How do I support my trainee’s mental health and wellbeing?
As a Training Officer, get to know your trainee so you can read the signs of when something is not right. If you feel your trainee is not coping or may be in difficulty, have an initial chat with them to find out if you can do anything specific or additional to help or support the trainee. However, you should not feel you are solely responsible for your trainee’s wellbeing. You can contact the School for support and advice.
You could also assign your trainee a mentor. This could be a trainee who is in their 2nd or 3rd year or a recent STP graduate. The trainee could also access support from members of their regional trainee network.
Additionally, using guidance and help from your HR department, you may wish to signpost your trainee to additional sources of support available via your Trust, such as occupational health support or short courses.
Where relevant you might advise your trainee to talk to the National School or to their University. Both are there to help and give advice to trainees.
How do I support my own mental health and wellbeing
It is also important to look after your own mental health and wellbeing by using the support available to you from within your department and Trust. Ensure you are given adequate resources and time to support training. For making it a smooth experience for yourself and the trainee, it would be worthwhile to think:
Before the trainee starts – do we have the right level of support for trainees?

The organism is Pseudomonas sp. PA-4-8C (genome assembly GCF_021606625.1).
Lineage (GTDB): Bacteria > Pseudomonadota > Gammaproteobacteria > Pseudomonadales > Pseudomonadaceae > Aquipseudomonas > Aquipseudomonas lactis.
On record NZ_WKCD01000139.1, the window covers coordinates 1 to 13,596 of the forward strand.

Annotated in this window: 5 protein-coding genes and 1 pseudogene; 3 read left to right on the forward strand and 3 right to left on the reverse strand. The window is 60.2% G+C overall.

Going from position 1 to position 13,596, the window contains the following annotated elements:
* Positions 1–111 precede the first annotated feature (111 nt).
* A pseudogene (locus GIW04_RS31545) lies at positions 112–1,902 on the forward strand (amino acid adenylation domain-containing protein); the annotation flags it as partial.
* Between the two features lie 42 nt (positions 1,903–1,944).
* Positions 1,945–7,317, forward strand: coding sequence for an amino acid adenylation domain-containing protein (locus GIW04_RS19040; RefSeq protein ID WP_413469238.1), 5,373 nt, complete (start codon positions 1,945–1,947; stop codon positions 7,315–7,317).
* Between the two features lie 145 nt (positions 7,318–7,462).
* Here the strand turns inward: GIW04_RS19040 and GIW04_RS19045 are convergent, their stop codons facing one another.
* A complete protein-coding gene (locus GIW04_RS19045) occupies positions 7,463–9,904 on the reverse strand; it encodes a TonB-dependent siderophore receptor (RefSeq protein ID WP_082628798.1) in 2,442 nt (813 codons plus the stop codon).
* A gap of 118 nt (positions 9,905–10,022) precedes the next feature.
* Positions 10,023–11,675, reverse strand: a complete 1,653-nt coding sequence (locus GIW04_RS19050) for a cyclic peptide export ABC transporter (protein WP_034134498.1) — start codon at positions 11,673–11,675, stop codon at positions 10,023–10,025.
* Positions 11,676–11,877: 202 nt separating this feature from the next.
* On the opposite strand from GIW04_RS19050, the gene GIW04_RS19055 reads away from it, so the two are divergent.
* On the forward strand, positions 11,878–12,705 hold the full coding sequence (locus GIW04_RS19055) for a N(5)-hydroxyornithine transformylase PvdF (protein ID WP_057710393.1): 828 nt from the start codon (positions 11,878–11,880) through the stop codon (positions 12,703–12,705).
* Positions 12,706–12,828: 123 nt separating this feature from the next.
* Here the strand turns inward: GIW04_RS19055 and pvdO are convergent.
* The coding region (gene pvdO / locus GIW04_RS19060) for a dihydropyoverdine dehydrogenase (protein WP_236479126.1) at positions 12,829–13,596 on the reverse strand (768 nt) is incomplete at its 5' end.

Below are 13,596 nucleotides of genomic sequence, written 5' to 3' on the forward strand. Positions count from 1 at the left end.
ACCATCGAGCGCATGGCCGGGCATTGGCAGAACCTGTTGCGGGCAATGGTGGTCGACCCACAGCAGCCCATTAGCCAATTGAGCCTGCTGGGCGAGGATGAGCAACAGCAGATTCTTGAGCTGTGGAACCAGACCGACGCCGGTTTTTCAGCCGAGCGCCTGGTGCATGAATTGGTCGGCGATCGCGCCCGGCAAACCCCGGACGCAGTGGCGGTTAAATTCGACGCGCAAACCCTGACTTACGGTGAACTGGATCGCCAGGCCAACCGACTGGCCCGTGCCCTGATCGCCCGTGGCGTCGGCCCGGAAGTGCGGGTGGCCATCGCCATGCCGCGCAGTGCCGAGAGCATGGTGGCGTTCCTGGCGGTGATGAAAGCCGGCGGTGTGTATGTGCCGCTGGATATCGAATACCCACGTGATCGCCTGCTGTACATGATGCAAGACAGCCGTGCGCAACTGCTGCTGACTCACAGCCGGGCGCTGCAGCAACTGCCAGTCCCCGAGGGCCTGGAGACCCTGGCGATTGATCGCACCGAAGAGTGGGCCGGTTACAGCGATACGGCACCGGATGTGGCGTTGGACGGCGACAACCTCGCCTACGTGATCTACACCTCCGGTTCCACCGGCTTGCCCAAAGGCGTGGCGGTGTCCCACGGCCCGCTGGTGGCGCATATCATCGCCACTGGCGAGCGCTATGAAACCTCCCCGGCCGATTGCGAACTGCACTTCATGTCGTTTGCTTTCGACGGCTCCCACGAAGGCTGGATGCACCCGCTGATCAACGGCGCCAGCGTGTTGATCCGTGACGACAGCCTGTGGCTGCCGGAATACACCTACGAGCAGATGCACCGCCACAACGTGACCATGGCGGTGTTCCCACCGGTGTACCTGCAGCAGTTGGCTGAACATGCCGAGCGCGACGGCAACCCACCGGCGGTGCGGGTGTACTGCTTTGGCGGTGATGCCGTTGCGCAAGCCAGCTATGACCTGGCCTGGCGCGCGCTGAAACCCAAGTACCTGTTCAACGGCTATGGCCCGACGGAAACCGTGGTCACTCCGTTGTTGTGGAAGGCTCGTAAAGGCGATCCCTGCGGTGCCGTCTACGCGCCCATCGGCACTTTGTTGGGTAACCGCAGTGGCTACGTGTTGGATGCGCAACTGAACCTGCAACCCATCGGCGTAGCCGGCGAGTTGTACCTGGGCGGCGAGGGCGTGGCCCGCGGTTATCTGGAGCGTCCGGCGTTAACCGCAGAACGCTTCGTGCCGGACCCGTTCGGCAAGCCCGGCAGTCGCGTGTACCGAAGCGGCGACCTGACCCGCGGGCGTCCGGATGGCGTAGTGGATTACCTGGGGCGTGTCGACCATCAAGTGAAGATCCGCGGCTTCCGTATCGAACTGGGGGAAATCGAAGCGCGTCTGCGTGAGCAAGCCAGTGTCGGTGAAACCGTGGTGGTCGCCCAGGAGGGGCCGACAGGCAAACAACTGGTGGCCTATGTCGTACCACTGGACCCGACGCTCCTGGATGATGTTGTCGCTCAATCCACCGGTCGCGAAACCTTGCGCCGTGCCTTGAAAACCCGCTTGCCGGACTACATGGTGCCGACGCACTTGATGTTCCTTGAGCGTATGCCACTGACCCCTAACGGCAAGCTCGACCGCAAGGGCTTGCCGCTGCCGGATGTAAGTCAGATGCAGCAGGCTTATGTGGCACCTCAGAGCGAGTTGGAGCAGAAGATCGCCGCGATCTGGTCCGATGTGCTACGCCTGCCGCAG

During the training – ask for feedback from trainees and support staff about how support could be improved.
After the training – reflect on what went well, what could you do differently next time?
It is an Intensive programme for both Trainee and the Trainer, reflect on how supporting trainees can impact on your health, you should always ask for help when you need it.
What challenges could a trainee face?
Here is a compilation of videos where existing or past STP trainees talk about their experiences on the STP programme, they talk about the challenges they faced and how they overcame these, they talk about what it feels like to be on the programme. It is important for training officers to understand the trainee’s perspective of what it must feel like, what the key stress or pressure points on the programme are:
Here is a compilation of videos where trainees talk about what advise they would give to new trainees:
- Be aware of the types of issues that can arise.
- Identify key interventions for trainees.
- Be aware of the variety of support you can offer.
- Know when to seek further help and guidance.